Internatinal Conference and Exhibition on Biowaivers and Biosimilars
Tate, whose treatment was covered by insurance, struck up a conversation one day with a fellow patient who was in her early 30s with two young children. While the woman was upbeat about her condition, she told Tate she’d reached her million-dollar limit on her insurance.
“She just broke down,” Tate said. “For her, it wasn’t the cancer that was upsetting her so. It was the fact that her husband had to take an extra job. You can’t handle that kind of stress when you have cancer.”
Reaching that insurance limit is not so inconceivable considering the price of most cancer drugs. Tate’s medication, the injectable Herceptin made by California-based Genentech Inc., is a biological drug – a complex category which encompasses compounds made of material such as proteins, sugars or even living cells – and costs $3,491.99 per vial.
The Food and Drug Administration is finally making strides toward bringing generic equivalents of these oftentimes life-saving biologic drugs – or “biosimilars” – to market. Nearly two years after their development was legalized, the FDA released draft guidance for these drugs on Feb. 9, and earlier this month it held a public hearing to seek feedback.
But the Supreme Court could unravel the recent progress with one fell swoop.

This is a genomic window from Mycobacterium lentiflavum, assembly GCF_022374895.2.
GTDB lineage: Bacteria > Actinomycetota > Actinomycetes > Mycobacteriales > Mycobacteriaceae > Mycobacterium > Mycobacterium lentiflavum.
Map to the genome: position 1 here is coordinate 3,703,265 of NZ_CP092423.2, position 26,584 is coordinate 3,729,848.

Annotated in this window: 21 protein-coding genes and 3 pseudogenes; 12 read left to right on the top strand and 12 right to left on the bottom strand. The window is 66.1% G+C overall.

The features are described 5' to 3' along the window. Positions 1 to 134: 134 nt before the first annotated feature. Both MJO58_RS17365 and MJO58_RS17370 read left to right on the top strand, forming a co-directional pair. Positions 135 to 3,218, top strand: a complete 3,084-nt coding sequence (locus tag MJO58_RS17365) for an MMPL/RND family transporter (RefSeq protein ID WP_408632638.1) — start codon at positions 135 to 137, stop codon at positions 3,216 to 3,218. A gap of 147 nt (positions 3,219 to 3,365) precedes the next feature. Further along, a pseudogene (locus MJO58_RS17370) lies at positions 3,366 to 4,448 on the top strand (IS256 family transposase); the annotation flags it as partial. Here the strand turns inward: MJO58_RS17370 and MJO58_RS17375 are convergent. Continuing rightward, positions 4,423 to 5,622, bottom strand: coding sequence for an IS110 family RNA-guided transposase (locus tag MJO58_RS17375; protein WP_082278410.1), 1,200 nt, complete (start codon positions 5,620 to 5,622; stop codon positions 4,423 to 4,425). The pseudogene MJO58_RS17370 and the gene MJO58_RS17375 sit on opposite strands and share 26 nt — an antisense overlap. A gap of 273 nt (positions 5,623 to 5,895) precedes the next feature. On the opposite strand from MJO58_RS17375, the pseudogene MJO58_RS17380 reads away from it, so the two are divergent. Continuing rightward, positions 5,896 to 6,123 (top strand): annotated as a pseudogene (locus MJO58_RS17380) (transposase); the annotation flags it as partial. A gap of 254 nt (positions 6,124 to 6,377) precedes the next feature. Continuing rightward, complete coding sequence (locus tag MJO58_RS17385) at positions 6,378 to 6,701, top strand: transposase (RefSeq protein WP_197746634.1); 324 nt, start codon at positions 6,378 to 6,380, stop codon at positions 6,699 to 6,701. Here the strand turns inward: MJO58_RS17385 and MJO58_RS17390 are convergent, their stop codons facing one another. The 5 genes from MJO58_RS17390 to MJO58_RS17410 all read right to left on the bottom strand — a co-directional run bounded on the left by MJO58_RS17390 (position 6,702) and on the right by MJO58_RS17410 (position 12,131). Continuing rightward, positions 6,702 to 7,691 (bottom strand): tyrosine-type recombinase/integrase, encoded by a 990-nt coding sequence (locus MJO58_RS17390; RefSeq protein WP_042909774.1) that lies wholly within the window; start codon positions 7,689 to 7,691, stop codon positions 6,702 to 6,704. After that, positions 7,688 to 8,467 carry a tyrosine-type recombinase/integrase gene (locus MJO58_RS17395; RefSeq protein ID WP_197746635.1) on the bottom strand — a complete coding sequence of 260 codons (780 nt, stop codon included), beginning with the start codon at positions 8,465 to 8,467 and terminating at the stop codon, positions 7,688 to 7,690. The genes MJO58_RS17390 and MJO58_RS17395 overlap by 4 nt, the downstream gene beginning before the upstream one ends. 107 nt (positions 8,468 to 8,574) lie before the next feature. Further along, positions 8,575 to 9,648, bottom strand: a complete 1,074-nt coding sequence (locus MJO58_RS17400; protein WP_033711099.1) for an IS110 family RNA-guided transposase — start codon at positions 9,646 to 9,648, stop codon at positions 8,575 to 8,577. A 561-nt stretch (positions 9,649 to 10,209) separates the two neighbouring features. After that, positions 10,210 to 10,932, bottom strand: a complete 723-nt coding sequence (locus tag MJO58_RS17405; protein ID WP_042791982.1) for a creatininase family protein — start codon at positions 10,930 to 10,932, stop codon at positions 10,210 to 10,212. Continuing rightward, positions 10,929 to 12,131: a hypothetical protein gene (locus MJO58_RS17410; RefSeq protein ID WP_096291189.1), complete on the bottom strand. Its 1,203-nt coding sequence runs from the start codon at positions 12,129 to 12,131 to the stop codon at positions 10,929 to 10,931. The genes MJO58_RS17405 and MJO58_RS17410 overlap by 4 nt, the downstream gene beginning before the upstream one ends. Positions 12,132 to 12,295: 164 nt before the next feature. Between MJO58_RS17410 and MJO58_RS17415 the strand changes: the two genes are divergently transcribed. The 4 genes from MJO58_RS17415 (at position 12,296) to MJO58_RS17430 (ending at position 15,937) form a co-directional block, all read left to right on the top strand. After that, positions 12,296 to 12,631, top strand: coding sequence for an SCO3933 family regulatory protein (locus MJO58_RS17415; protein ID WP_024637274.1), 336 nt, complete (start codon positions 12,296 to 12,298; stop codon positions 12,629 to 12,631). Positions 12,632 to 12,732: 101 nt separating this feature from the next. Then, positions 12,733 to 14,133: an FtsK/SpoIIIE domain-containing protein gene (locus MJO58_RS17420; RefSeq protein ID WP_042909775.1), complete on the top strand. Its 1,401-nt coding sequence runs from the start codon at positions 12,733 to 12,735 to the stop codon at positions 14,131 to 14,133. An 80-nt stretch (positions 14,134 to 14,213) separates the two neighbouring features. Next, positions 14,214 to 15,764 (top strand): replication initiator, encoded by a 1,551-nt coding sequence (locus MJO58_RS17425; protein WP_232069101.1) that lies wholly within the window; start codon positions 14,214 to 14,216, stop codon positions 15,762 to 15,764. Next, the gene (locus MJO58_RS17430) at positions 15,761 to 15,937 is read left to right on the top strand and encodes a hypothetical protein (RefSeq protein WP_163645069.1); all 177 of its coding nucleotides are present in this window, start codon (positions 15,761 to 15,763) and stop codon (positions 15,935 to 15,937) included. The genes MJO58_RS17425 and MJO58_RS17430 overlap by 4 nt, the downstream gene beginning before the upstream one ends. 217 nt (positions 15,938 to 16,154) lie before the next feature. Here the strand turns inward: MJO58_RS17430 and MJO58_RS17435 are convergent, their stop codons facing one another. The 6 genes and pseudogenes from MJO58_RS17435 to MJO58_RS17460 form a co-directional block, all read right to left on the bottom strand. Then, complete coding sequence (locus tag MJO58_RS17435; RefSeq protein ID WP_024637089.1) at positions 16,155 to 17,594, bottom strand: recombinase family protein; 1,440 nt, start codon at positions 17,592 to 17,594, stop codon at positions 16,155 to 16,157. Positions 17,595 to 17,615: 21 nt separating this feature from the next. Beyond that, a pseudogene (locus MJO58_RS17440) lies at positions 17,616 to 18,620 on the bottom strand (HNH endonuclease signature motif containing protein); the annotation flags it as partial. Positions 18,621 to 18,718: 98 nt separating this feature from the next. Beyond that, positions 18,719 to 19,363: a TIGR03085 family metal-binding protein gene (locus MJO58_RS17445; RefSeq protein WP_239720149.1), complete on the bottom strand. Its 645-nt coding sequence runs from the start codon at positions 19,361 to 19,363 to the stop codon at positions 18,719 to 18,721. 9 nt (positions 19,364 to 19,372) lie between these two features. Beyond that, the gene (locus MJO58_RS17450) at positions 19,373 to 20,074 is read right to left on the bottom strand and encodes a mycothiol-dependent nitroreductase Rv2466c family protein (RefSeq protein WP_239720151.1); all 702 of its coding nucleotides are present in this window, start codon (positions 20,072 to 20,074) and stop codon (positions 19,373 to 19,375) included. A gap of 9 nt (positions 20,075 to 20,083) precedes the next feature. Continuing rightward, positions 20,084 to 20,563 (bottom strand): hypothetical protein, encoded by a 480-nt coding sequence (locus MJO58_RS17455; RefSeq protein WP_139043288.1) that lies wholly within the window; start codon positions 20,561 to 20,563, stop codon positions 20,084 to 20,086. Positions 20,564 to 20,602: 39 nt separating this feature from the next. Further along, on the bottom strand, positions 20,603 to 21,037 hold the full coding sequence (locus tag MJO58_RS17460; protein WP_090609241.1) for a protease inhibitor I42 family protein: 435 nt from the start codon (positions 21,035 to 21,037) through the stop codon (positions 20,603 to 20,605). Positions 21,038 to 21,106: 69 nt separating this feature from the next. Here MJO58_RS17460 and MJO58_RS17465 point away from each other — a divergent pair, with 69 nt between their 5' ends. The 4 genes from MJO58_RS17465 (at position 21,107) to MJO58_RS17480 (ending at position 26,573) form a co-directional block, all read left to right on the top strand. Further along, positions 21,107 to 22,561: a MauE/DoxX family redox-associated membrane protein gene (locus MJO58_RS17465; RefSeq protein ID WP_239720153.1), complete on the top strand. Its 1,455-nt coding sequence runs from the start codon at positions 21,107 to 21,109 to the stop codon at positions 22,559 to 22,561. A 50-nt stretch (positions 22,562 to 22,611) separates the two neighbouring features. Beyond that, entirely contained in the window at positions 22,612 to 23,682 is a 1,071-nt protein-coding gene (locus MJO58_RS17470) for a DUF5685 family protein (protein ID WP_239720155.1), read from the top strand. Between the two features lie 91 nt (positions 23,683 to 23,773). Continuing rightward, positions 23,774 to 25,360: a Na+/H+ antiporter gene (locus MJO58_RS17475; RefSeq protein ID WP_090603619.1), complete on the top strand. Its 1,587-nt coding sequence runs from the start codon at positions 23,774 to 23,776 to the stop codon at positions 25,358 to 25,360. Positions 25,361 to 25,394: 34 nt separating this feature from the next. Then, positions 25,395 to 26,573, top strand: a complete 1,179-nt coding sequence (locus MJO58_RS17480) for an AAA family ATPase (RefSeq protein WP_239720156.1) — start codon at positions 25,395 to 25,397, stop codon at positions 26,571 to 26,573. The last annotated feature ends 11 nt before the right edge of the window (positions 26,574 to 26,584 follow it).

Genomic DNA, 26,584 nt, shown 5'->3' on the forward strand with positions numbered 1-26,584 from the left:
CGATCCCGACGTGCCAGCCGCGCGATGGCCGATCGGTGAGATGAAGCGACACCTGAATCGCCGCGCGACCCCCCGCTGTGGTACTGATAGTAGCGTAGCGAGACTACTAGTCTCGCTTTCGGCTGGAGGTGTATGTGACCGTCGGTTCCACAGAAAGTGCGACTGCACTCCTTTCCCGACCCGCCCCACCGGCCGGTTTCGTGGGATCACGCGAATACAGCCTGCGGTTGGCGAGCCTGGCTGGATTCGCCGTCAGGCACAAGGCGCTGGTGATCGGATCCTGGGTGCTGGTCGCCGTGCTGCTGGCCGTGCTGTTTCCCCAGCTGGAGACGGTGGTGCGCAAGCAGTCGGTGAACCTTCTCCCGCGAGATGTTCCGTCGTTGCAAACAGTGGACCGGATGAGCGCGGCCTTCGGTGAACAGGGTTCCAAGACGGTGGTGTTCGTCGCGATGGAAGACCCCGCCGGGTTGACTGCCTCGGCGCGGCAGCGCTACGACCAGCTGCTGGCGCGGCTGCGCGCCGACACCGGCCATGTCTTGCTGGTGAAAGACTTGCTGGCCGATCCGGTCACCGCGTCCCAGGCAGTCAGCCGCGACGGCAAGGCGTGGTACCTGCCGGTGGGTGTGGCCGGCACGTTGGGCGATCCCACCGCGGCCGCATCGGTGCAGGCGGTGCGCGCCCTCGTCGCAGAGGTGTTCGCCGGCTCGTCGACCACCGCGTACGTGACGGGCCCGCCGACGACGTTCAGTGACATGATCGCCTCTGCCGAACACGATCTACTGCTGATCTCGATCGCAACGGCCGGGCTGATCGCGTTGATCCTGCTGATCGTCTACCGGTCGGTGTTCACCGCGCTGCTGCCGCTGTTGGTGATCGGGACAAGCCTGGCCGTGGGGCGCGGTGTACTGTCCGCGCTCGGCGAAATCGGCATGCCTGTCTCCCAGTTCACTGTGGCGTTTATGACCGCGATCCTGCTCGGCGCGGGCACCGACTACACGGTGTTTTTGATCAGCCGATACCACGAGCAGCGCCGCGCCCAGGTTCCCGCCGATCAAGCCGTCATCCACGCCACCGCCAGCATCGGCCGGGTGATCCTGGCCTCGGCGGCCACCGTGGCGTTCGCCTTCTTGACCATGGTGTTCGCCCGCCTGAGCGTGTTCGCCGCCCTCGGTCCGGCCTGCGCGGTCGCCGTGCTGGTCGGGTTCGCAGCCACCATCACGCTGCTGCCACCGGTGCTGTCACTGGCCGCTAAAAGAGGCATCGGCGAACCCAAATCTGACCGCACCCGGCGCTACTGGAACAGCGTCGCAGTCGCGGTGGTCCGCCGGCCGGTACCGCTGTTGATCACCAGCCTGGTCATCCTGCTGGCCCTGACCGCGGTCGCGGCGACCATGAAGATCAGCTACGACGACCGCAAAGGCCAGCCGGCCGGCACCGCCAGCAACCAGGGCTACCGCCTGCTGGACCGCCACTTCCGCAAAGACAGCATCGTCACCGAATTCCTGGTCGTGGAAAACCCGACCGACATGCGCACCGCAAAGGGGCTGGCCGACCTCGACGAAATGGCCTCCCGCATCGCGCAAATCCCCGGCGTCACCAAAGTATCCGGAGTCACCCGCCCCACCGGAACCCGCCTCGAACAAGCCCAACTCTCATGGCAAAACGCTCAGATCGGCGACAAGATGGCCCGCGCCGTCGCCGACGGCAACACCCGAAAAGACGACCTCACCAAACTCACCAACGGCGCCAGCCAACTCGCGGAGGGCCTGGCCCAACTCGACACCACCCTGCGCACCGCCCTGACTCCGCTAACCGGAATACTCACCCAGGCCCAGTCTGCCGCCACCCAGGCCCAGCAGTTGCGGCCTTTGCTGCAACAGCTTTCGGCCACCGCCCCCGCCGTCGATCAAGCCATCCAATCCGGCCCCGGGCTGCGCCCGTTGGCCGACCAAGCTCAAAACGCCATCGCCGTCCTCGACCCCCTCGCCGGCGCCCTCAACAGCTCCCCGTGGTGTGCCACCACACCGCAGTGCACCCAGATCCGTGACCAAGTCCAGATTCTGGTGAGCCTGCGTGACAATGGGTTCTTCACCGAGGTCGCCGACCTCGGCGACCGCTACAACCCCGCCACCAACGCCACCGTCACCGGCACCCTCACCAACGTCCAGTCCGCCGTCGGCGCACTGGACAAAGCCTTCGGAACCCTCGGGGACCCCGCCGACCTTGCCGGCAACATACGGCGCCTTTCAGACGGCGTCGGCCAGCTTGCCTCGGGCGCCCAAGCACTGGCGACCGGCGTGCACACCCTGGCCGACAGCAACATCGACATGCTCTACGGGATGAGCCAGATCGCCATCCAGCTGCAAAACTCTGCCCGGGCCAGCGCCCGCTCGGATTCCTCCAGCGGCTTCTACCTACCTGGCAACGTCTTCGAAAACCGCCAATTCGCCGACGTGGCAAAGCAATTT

The legal basis for the production of biosimilars in the U.S. is written into President Barack Obama’s health care reform bill, and as the country awaits the Supreme Court’s decision on the bill’s constitutionality, the foundation for U.S. biosimilars development hangs in the balance. After three days of hearings in late March, the Supreme Court is expected to rule before the end of June, and if it decides to scrap the entire bill, biosimilars legislation will go with it.
“With the health care reform, there are really three outcomes that are possible from the Supreme Court,” said Michael Matson, an analyst for Mizuho Securities Co. Ltd. “One would be just completely shooting down the law. I really can’t predict what’s going to happen, but it did seem like the way the hearings went that it was skewed more toward some type of change.”
While members of the court did not express any opinions about generic biologics, biosimilars clearly were not the focus of the objections to the Patient Protection and Affordable Care Act (PPCA) – at one point during oral arguments, Justice Stephen Breyer even referred to the BPCI as “the biosimilar thing.” But without a severability clause written in, an overturning of the PPCA would result in a roadblock for biosimilars that could hurt producers and consumers alike.